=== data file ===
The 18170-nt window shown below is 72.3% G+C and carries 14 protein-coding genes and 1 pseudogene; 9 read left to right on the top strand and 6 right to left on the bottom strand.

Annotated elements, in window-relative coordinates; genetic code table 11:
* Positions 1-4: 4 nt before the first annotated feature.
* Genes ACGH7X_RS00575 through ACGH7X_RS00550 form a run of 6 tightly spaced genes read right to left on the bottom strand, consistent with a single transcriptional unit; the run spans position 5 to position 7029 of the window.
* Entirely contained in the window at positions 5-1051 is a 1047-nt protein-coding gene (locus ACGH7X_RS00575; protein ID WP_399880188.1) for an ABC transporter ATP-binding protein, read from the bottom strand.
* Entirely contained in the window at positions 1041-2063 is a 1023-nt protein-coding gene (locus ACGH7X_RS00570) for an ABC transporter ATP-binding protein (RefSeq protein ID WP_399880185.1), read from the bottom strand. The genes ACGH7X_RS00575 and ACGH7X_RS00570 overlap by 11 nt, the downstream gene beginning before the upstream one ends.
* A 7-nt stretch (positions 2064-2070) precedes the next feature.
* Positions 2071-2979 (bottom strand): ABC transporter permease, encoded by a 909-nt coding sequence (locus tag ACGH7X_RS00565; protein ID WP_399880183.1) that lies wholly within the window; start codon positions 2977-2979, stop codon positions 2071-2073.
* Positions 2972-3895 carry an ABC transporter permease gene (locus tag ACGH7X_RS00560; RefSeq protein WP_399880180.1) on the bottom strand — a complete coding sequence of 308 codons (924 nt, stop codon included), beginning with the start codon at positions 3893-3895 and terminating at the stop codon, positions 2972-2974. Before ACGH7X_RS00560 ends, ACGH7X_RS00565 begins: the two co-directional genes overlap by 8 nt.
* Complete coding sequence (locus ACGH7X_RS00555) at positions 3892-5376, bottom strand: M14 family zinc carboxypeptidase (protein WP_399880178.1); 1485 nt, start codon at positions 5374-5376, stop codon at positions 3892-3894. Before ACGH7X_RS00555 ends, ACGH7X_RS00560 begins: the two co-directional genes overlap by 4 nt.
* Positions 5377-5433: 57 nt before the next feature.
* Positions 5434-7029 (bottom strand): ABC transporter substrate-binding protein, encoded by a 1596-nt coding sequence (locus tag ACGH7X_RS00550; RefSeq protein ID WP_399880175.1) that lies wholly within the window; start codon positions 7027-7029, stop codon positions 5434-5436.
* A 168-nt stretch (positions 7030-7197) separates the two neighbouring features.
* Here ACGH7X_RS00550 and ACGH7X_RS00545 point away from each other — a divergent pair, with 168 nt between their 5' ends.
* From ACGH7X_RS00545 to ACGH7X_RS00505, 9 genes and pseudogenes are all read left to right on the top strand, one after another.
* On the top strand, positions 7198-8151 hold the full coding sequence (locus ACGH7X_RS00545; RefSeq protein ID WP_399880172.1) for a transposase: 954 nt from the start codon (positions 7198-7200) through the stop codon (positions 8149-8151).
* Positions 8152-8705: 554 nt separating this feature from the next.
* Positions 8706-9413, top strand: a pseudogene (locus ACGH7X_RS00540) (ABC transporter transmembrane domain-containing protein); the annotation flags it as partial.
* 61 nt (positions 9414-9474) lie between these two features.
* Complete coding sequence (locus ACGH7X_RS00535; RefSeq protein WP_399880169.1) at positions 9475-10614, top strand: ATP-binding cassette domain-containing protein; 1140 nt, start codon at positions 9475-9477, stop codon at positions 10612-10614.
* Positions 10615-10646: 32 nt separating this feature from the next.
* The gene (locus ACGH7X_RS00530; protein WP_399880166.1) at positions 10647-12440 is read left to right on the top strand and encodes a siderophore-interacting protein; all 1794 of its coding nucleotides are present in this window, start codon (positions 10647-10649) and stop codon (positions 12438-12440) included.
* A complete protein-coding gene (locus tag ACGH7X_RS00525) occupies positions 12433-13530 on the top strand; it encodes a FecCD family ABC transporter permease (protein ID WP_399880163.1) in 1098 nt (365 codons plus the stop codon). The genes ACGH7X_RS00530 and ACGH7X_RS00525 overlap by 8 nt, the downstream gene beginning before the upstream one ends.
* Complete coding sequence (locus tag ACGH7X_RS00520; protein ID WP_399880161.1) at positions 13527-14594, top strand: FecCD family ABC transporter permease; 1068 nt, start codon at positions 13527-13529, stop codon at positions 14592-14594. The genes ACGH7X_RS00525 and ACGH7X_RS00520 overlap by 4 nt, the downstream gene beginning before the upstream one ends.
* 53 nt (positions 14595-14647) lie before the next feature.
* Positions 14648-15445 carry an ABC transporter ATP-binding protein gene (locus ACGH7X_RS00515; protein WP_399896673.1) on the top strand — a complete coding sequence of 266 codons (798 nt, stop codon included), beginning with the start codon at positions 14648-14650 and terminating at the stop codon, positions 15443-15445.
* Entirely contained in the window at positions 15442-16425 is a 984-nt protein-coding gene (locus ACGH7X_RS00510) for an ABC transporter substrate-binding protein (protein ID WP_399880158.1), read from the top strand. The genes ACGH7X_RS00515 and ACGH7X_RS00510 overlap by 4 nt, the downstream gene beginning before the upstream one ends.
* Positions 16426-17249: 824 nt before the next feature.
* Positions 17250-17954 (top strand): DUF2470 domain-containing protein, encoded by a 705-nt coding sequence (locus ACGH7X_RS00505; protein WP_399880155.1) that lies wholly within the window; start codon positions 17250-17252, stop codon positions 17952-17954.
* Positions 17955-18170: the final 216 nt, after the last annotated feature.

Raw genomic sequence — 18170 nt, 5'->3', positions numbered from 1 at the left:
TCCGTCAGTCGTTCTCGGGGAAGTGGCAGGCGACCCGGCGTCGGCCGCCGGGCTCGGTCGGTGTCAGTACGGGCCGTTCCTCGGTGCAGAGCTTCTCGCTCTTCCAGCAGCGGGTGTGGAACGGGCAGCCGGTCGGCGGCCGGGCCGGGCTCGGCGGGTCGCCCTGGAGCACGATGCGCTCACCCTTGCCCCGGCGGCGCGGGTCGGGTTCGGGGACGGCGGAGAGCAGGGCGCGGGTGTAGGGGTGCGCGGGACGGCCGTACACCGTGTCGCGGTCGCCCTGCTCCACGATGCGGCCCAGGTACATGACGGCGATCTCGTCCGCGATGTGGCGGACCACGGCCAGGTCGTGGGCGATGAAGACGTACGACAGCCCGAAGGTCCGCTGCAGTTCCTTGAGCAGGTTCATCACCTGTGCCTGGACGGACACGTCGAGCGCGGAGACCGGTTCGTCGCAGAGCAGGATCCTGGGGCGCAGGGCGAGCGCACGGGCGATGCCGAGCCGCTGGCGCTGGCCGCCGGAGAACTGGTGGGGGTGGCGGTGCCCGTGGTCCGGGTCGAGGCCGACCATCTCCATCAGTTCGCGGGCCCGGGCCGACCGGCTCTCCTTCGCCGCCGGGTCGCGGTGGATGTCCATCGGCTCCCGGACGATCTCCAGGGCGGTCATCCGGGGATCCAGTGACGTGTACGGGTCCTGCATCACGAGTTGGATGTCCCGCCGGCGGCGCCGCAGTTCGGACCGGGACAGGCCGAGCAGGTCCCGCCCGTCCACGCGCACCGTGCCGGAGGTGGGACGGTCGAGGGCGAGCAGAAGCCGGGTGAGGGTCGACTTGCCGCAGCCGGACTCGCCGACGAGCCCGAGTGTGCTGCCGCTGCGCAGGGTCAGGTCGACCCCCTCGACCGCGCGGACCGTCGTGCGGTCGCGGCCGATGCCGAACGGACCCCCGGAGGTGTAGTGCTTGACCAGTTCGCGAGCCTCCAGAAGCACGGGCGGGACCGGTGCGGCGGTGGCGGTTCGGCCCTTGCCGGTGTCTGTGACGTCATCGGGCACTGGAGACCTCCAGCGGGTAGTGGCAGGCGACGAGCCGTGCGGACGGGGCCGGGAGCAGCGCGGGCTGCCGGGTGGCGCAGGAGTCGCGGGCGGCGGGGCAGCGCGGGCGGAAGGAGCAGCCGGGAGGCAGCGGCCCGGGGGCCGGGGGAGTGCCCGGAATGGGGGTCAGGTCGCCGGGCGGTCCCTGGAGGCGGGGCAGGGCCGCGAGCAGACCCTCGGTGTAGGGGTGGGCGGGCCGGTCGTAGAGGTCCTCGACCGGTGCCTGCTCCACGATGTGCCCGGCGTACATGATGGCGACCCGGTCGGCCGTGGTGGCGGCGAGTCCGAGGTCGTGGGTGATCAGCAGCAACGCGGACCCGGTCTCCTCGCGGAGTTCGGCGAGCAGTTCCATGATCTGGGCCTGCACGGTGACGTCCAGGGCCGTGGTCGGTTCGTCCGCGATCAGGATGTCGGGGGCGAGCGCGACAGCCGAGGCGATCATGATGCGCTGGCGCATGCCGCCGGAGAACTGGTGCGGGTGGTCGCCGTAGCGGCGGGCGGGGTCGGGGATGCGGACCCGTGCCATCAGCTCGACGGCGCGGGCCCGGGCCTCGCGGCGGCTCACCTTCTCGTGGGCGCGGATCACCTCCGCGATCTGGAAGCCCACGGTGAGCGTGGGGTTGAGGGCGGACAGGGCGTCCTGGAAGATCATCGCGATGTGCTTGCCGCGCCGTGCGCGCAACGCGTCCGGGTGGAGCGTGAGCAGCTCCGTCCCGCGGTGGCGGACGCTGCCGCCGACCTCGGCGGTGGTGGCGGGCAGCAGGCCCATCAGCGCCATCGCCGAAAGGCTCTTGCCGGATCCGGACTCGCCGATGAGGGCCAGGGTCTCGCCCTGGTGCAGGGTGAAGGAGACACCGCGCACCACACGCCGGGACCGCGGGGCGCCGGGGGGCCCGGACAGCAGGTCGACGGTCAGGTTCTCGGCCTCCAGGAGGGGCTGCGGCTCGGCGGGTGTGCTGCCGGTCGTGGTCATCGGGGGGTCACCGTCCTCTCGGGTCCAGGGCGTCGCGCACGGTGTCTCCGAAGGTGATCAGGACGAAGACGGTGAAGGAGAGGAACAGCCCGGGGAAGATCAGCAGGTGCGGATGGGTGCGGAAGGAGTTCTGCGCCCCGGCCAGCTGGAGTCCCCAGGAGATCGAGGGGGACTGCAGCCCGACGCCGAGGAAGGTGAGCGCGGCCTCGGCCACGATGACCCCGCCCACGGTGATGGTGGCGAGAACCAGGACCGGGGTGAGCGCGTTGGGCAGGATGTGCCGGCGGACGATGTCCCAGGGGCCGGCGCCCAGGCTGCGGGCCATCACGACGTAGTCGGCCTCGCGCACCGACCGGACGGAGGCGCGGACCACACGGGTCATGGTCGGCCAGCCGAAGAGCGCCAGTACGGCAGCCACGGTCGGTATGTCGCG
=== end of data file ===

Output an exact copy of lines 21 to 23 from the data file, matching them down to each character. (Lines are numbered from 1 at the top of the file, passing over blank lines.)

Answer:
* Positions 10615-10646: 32 nt separating this feature from the next.
* The gene (locus ACGH7X_RS00530; protein WP_399880166.1) at positions 10647-12440 is read left to right on the top strand and encodes a siderophore-interacting protein; all 1794 of its coding nucleotides are present in this window, start codon (positions 10647-10649) and stop codon (positions 12438-12440) included.
* A complete protein-coding gene (locus tag ACGH7X_RS00525) occupies positions 12433-13530 on the top strand; it encodes a FecCD family ABC transporter permease (protein ID WP_399880163.1) in 1098 nt (365 codons plus the stop codon). The genes ACGH7X_RS00530 and ACGH7X_RS00525 overlap by 8 nt, the downstream gene beginning before the upstream one ends.